Opportunities for Women in Construction

Posted by Heather Smith on Mar 8, 2018 10:00:00 AM

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Just over a half century ago, American women saw their husbands, sons and fathers off to World War II and then stepped into their overalls and went to work, taking up the slack for their men in factories, automotive plants and shipyards. And thanks in large part to their willingness and talent, we won that war. But when the men came home, the women almost instantly became irrelevant on their jobs, and were expected to return to their homes, get married and raise families. And they did just that.

Unlimited Opportunity

Today, you, the granddaughters and great-granddaughters of that amazing Rosie-the-Riveter generation are no longer assumed irrelevant. Women now work in all industries from entry-level positions to the C-suite, they effectively juggle family and career responsibilities, and they are making the world a better place for their efforts.

One of the industries now wide open to women is construction, where women not only train and work alongside their male co-workers, they supervise crews, run departments, and own their own companies. And so can you!

Right now, the construction industry is bursting at the seams with positions in a broad range of occupations, any of which can be filled by a woman with the right training and skills. According to the U.S. Department of Labor, Bureau of Labor Statistics, in January 2018 alone, construction employment rose by 36,000, bringing the past 12 month’s total to 226,000 jobs! But wait, there’s more. Employment within the construction and extraction occupations is projected to grow 11 percent from 2016 to 2026, a gain of about 747,600 new jobs.

Get the Facts

By now you’re probably wondering exactly what those jobs are, and Michigan Construction has created a list that covers all aspects of the industry and details the type of person best suited for each job, pay ranges, career paths, and the education/training needed to get there. Here’s a sampling:

Carpentry: Do you love tools? From the lowly manual screwdriver to the uber-powerful table saw, carpenters use them all. A career in carpentry starts with a high school diploma or G.E.D. and progresses into an apprenticeship, or other industry, community college, or union training program typically covering three to four years. From there the job takes off beginning with an entry level position that grows into opportunities to advance to crew leader or foreman, and on up to superintendent, project manager, and maybe even business owner. Annual salaries range from $25,000 to $70,000.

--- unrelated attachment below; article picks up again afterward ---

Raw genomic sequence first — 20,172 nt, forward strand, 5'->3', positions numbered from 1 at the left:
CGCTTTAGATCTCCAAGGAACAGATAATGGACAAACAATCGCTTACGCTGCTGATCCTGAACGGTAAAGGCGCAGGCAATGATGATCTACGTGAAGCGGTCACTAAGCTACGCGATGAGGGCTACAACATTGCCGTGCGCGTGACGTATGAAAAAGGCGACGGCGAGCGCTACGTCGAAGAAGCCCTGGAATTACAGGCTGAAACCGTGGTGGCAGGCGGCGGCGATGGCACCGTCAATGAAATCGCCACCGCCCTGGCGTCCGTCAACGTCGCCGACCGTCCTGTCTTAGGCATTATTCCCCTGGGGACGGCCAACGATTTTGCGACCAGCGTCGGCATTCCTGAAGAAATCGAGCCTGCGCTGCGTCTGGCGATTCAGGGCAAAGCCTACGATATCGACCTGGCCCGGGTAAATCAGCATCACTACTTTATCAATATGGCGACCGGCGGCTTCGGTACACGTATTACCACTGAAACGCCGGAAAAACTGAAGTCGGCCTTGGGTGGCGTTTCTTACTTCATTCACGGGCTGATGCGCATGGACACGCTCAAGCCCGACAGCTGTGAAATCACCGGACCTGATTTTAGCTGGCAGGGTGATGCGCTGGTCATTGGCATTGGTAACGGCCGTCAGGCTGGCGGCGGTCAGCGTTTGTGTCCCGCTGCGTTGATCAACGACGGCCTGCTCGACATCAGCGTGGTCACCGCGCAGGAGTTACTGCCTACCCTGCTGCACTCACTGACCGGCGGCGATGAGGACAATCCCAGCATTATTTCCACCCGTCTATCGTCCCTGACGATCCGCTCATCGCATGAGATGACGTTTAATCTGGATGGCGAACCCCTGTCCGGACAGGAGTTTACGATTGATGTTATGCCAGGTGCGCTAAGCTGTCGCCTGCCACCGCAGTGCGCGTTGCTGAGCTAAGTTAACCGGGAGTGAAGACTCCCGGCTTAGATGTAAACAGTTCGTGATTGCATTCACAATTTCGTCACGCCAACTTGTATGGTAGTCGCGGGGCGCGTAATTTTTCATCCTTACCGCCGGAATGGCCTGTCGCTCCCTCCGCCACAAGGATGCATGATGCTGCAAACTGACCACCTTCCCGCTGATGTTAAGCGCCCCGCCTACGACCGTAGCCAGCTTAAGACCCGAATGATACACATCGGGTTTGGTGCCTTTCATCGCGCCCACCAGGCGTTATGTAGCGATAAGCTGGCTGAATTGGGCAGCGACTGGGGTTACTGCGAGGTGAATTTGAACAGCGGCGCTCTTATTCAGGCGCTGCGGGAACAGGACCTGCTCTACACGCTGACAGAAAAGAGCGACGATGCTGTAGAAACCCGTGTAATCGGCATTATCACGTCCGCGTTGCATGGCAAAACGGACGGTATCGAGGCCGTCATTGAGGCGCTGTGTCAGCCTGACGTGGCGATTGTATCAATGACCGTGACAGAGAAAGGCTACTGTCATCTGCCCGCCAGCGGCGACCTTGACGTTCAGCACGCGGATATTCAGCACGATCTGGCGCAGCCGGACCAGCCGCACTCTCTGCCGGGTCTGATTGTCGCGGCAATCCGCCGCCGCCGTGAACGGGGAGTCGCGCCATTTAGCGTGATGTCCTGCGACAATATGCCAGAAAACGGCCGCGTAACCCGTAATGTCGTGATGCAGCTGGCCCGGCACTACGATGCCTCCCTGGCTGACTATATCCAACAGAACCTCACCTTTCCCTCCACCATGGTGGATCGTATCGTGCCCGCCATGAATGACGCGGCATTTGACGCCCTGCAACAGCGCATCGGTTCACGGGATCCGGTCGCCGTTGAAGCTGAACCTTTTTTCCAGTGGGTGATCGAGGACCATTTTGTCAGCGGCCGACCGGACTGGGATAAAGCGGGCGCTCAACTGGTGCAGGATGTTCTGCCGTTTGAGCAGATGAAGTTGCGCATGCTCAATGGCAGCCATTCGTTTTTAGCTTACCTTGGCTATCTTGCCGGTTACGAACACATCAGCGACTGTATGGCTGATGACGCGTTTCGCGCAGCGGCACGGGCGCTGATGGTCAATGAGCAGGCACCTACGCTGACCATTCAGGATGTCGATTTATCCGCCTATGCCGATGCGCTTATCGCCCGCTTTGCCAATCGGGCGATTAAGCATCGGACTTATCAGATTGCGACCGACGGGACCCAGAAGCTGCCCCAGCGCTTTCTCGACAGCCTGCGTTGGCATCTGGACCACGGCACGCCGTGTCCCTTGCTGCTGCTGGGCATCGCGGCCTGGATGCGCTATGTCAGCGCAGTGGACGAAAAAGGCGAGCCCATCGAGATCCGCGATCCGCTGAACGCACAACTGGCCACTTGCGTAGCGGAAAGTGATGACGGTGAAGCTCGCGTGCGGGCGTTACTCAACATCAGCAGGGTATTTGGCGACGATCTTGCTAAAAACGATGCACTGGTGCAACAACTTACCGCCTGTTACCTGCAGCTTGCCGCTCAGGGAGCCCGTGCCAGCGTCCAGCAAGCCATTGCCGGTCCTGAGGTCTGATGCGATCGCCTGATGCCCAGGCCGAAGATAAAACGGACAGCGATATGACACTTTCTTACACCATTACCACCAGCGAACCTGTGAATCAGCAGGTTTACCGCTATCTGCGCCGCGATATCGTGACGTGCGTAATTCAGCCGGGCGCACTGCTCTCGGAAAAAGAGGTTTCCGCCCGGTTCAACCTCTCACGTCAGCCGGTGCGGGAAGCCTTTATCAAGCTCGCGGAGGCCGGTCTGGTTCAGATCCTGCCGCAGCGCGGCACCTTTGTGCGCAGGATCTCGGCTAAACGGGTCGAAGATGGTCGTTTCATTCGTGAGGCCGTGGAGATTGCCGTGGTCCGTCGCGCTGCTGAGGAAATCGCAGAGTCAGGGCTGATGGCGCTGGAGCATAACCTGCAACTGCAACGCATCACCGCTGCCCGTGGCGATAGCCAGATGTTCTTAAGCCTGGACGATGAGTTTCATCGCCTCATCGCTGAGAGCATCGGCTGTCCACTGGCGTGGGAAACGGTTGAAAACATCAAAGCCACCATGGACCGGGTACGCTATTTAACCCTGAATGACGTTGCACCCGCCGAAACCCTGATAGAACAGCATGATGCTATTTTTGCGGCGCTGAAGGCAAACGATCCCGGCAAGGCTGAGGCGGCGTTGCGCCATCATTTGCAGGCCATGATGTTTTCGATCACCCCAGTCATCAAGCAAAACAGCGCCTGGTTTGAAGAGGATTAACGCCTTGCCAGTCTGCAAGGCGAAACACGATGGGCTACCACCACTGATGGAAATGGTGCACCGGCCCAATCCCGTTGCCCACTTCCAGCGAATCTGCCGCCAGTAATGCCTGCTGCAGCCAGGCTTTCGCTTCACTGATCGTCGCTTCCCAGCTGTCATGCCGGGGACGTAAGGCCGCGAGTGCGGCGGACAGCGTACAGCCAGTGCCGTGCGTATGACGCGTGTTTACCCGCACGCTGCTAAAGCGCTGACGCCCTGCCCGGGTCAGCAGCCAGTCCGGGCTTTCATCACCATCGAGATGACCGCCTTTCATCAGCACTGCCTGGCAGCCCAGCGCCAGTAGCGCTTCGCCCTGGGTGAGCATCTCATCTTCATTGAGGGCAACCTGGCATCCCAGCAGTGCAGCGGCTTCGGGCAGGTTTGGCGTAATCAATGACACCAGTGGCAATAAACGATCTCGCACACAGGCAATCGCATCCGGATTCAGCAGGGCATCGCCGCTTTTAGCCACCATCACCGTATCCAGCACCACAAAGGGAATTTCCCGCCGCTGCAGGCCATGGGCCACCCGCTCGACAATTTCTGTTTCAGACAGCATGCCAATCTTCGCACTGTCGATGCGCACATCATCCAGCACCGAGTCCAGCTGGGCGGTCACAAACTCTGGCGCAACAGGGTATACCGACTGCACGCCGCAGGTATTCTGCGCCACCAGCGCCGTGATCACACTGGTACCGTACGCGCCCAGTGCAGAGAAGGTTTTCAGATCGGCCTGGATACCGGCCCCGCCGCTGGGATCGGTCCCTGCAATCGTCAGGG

Heavy Equipment Operator: If you like precision and comfort combined in a job, operating heavy construction equipment is something you should consider. Like carpentry, this career path begins with a high school diploma or G.E.D., then combines classroom and on-the-job training from select program providers over one to three years. You will need to get a commercial driver’s license (CDL) as well. Annual salaries range from $30,000 to $70,000.

Of course, there are also plenty of construction careers for women who want to earn a four-year degree before starting their career. These include engineering degrees in design, construction, civil, mechanical, structural, and other disciplines. These careers usually require college graduates to obtain their Professional Engineer (PE) license after gaining on-the job experience as an Engineer-in-Training. Engineers possess excellent problem-solving skills and love to design, create and analyze. Salaries for engineers typically range from $40,000 to $90,000 and can increase with experience and post-graduate education.

These are just few of the possibilities available to women who have the desire to be a part of reinventing Michigan, rebuilding our infrastructure and helping our state be the best it can be. If you want to be able to show (not just tell) your children and grandchildren what you did during your lifetime, construction will let you continue the legacy begun by your grandma or great-grandma during WWII. Will you step up like they did?

Learn all the construction industry options available to women at Michigan Construction and get started on career to last a lifetime!

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Topics: Women in Construction

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